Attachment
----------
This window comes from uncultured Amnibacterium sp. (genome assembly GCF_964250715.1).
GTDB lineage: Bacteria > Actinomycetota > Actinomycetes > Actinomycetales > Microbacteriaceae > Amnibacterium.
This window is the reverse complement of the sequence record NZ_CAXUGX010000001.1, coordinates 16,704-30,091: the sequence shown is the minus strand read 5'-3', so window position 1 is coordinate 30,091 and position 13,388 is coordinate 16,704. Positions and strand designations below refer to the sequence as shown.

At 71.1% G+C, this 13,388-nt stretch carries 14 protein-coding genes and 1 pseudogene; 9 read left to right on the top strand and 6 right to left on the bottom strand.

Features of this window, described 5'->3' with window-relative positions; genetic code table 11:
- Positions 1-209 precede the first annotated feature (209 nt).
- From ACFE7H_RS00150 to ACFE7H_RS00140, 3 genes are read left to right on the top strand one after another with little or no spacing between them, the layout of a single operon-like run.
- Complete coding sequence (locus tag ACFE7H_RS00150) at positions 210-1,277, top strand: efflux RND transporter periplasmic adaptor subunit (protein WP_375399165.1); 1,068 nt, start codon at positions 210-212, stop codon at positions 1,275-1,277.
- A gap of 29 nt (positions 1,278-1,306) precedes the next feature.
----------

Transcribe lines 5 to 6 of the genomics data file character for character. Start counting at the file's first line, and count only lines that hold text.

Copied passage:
Features of this window, described 5'->3' with window-relative positions; genetic code table 11:
- Positions 1-209 precede the first annotated feature (209 nt).